Crippled CEO Blog #131:
Once upon a time, on one of our e-commerce sites, we had a couple instances where people were using stolen credit cards to place orders and ship them to wherever.
After the third or so time this happened, the manager in charge of that department decided it was a serious problem and serious measures had to be taken.
He installed a top-of-the-line, bulletproof, expensive security service that monitored the website for fraudulent activities.
He changed a setting on the website so that customers couldn’t have a different billing address from their shipping address. If they wanted to do this, they had to call the office and go through this complicated ordeal to place their order.
He implemented a policy that orders over a certain dollar amount needed to be called, checked, and verified.
The result: no more counterfeit orders.
Also, all kinds of problems and expenses, not to mention the lost sales from people who couldn’t be bothered to jump through the hoops to place their legitimate order.
When I hired my first ever office manager, whenever she printed out a work order to go out into the warehouse, I made her give me the work order and the email so I could double check it. The order wasn’t allowed to move on until I literally signed off on it. I started doing this after she made her first mistake.
The result? I occasionally caught some little errors, but most of the time, everything was perfect, and not only was I spending a lot of time checking these every day, the bottleneck of orders waiting on me caused delays.
Sometimes, the cost of preventing problems or mistakes is more than the cost of just fixing them. It feels smarter and more responsible to implement all of these safeguards, but it is easy to go to far. As my company continues to grow, I’m often on the lookout for these types of things that build unnecessary bureaucracy, done with good intentions in the name of prudence.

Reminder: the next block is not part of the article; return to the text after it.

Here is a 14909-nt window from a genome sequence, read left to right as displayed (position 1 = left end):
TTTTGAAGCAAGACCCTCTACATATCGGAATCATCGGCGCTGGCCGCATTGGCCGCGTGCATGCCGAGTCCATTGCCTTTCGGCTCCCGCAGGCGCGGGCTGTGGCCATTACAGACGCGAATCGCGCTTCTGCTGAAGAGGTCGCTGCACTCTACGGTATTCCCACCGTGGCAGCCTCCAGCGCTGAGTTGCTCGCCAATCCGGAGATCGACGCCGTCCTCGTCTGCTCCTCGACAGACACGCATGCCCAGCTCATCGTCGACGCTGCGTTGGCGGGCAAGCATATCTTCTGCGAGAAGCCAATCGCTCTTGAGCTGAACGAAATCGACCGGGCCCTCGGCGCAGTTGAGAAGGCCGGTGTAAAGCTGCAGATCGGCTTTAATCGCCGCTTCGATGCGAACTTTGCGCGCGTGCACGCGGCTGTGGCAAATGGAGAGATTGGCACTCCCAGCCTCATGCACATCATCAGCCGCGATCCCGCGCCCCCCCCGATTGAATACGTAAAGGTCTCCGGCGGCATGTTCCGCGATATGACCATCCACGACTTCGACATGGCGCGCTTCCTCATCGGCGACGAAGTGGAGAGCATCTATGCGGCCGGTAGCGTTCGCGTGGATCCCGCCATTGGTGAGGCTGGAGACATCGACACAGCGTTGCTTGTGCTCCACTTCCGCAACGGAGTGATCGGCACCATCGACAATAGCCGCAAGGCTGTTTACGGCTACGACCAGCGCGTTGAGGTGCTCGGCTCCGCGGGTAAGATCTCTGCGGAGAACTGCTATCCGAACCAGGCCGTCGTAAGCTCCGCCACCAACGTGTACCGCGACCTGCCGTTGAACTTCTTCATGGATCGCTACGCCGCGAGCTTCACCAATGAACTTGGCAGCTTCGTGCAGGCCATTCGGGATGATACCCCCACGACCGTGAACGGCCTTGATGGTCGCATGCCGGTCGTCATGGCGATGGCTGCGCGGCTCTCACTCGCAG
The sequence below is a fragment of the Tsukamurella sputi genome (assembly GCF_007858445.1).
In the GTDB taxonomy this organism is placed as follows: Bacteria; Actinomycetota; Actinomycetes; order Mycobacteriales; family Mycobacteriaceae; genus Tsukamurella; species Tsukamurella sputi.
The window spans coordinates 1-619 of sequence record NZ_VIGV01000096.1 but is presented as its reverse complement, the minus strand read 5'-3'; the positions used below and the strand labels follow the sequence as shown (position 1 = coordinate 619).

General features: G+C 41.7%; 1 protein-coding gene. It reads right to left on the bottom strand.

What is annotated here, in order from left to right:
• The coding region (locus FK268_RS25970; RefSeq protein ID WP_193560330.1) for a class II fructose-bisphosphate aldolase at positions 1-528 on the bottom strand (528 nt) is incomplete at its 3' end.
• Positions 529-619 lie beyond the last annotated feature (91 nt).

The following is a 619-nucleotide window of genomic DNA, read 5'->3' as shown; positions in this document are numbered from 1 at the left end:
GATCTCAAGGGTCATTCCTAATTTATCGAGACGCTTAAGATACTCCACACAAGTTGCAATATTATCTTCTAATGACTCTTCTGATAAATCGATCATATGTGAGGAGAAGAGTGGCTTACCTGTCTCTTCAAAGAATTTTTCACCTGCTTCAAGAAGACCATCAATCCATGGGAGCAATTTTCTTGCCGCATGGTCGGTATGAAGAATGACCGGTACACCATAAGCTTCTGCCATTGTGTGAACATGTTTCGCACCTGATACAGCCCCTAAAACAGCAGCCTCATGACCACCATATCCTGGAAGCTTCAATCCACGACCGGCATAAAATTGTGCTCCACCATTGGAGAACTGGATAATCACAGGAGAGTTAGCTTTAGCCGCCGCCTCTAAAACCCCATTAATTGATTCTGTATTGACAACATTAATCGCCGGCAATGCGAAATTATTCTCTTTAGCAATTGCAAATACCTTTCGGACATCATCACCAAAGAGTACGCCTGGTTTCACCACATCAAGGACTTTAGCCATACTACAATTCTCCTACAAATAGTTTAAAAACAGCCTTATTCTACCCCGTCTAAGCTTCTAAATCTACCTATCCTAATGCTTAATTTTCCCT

The twin brother of this is bosses who won’t let employees do things because they want to make sure they don’t get screwed up. And again, this sounds like it might be smart, but it is also very possible that the cost of fixing the mistake, if it even occurs, is less than the boss’s time doing that particular task, combined with the lost opportunity cost — what thing would he have done with that time instead?
I don’t have homeowner’s insurance because I believe that the cost of insurance is more than the cost of whatever repairs I might have to make if something happens. I am currently in the middle of paying to remodel a bathroom that got destroyed due to a flood from a broken waterline, so I might be wrong about this one, but I do think, long-term, I will end up coming out ahead. We will see.
Wearing a condom is a reasonable precaution if you’re trying to avoid pregnancy. Chopping off your lance of love — your womb raider, your bald-header-sailor, your tonsil tickler, your tan banana, your lap rocket, Russell the one-eyed muscle, Rumpleforeskin, Prince Everhard of the Netherlands, your heat seeking moisture missile, the membrum virile! (Ahem — sorry about that) — that might be a smidge excessive.
Sometimes being safe is worse than being sorry. And then you’ll be sorry for being safe. It takes some skill to figure out where the line is, but it is easier to spot if you’re actively looking for it.
PS: I have a YouTube channel now! This is the link to my first YouTube video: https://youtu.be/PQbHlG9W34Y
If you could go like that video and subscribe, I would be the happiest cripple on the planet. You will also be the first to know about the new, life-changing video that I will be posting every week.
(Do you know who wasn’t worried about safety at al last night? Your mom. She is so crazy. I had to get stitches in my wedding wrecker. Your mom also gets a text from me every Sunday with a link to the latest blog post. Send a text to 561-726-1567 with the word CRIP as the message to get a link to the blog as soon as it’s up.)